Bogolyubovo is mentioned in our guidebook as a side trip from Vladimir and it was recommended to us twice (by Eva who we met at our hostel in Moscow, and again by Vlad and Tonya). We decided to fit it into our spare afternoon before the train to Yekaterinburg, and we’re very glad that we did. The bus let us off near to the very active convent. The interior of the cathedral is beautifully painted and was further enhanced by the nuns’ choir practice. Outside we saw the remains of the original cathedral and another two nuns washing the windows – they definitely wouldn’t have passed a HSE assessment…

20130524-234012.jpg

We then took the path past the railway station and over the somewhat flooded fields to the Church of the Intercession on the Nerl. This small single domed church dates from the 12th century and was commissioned by Prince Andrei Bogolyubsky who sited his royal palace here and developed Vladimir into the capital of Rus.

20130524-111248.jpg

Here’s our Golden Ring round up:

What photo takes you right back to the Golden Ring?

Bogolyubovo wasn’t in our original plans but we both loved the simplicity and location of this church.

20130524-235417.jpg

Summarise the Golden Ring in three words.

  • Churches
  • Cathedrals
  • Monasteries

You really know you’re in the Golden Ring when…

You find yourself lining up another shot of church domes.

What one item should you definitely pack when going to the Golden Ring?

Julie: a scarf to cover your hair in the churches.

6 thoughts on “The Golden Ring

  1. Jo

    It seems like everyone’s really welcoming. Are there many tourists outside Moscow/St Petersburg?

    And are you bored of churches yet?

    Reply
    1. Julie Post author

      Generally everyone is lovely although maybe Russians don’t have such a high opinion of their countrymen because a couple of people have said that they think we’re brave travelling in Russia without speaking Russian. Usually when we say to people “sorry, English” (which we’ve learnt in Russian) they laugh, say “nyet angliskee” and continue talking at us in Russian! But with sign language, pointing and the few words that we’ve managed to learn we’re getting by just fine, I think most people are quite patient (and curious) as they don’t get to speak to many foreigners… There were a couple of coach tours in the Golden Ring towns, but there aren’t a lot of tourists about and we haven’t come across any on the trains which I’m really surprised by.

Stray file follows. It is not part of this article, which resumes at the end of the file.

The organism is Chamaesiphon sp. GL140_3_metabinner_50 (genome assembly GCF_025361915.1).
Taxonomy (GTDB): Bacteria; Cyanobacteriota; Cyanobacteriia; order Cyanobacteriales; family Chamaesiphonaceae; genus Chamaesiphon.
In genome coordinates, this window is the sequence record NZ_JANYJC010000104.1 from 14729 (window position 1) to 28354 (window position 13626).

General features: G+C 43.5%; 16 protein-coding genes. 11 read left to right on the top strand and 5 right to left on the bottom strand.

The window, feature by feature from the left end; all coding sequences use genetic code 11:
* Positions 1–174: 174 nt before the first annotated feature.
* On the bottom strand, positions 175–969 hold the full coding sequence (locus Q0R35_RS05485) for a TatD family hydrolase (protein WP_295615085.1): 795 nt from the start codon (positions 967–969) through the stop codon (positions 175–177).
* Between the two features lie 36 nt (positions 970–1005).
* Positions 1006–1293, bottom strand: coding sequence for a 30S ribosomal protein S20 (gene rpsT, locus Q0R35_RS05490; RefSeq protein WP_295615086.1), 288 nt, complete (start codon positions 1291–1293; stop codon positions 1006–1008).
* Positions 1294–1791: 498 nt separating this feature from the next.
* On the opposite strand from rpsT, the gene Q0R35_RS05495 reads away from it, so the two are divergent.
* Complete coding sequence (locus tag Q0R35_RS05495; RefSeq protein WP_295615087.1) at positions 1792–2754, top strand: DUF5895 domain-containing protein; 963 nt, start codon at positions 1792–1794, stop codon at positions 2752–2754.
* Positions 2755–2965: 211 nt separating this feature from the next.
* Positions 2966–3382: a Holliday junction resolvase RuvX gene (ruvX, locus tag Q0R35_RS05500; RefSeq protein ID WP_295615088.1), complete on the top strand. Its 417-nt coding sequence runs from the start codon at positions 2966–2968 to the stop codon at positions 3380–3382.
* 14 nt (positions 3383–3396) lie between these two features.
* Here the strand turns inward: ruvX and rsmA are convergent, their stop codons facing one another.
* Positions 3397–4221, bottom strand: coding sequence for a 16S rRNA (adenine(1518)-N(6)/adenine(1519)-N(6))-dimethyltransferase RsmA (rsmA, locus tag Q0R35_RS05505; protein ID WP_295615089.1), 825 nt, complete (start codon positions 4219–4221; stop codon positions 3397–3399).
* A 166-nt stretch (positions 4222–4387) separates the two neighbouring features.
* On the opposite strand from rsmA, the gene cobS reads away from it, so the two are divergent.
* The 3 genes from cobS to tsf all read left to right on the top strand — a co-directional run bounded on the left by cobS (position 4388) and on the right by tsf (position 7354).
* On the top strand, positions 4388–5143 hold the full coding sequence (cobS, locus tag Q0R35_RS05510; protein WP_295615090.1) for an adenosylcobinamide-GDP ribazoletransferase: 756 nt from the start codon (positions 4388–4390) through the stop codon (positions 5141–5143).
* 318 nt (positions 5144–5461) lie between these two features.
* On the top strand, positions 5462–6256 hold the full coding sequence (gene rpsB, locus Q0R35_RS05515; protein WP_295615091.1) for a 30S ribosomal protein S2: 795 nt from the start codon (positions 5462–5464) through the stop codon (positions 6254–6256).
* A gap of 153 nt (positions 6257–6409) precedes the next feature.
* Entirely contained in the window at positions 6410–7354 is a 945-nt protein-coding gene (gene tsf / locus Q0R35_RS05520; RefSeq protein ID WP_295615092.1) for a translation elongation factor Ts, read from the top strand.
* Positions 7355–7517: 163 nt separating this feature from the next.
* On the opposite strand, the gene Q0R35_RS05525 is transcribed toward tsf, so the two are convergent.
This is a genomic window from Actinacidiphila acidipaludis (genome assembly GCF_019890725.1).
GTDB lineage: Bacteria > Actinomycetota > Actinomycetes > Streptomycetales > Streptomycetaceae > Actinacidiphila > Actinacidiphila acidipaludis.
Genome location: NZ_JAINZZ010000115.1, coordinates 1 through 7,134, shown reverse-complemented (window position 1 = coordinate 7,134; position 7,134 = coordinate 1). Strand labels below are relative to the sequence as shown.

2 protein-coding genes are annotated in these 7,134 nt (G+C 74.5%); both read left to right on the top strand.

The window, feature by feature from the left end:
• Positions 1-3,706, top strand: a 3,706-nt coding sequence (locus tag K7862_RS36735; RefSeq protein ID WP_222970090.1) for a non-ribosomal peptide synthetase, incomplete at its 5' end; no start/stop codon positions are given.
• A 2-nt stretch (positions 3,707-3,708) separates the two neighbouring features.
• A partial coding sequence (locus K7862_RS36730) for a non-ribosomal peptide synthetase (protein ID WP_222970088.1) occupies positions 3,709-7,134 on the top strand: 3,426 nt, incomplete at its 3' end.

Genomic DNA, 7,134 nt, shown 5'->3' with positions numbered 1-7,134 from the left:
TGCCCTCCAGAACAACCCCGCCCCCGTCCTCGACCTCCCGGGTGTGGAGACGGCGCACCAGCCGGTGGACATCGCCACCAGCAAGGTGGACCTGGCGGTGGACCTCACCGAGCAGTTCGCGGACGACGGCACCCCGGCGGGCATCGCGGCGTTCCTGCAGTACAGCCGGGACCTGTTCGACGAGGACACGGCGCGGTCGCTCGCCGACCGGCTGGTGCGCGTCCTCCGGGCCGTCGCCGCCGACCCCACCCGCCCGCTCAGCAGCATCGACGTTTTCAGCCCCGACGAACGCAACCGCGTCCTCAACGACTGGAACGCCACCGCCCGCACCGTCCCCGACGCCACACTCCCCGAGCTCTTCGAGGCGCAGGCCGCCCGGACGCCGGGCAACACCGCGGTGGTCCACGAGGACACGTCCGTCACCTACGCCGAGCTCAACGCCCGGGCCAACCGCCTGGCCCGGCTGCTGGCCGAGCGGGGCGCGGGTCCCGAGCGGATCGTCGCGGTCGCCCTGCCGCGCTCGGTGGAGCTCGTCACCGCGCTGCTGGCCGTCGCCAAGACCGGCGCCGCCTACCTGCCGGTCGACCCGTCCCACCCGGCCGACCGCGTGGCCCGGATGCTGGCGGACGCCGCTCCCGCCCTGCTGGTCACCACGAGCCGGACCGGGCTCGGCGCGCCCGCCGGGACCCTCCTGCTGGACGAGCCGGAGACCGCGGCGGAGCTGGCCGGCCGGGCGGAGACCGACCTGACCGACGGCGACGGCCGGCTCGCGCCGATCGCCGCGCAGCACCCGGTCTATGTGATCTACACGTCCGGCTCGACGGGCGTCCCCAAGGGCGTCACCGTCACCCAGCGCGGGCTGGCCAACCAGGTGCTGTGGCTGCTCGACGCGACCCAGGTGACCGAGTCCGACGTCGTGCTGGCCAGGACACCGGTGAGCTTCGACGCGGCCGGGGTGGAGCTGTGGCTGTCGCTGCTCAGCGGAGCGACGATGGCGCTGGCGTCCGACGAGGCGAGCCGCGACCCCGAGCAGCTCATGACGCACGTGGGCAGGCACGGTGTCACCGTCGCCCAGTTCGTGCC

The churches are pretty varied actually and as long as we space them out we’re doing OK :). I don’t think I’ll ever get bored of the domes though – I’m amassing quite a collection of dome photos!

      Reply
  2. Jo

    :) Wait until you get to China. From what Richard and Emma told us, in the out-of-the-way places in China you’ll get loads of attention. Especially Andrew because of his hair colour!

    Reply
    1. Julie Post author

      Yes, India was a bit like that too. At least here we don’t look so obviously foreign and can pretend to be local until we have to speak!

      Reply
  3. Dave Cann

    What do you find the big concerns are for the people you have stayed with in Russia ? is it the day to day bills and immediate family problems or is it global ..

    You are both looking great and its really good to read about the places you are visiting

    Reply
    1. Julie Post author

      Thanks Dave, good question :) We’ve been pondering it for a few days…

      Our Russian language skills are not up to much beyond hello and how are you, so we haven’t had too much opportunity to speak to people about more complicated things, and those with enough English are probably a bit better off than average and likely university educated so may not be representative of your average Russian. However, our impression is that concerns are more around domestic than international politics – corruption, services, etc. And a few people have told us how difficult it would be for a Russian to do what we are doing – I think that visas are quite difficult for them to get.

      Of course, everyone worries about day-to-day things as well – we met a tour guide yesterday who was worried because his 16 year old son wants to save up for a motorbike – a concern that you could probably find in most countries of the world!

      Reply

Leave a Reply

Your email address will not be published. Required fields are marked *

What is 34 + 11 ?
Please leave these two fields as-is: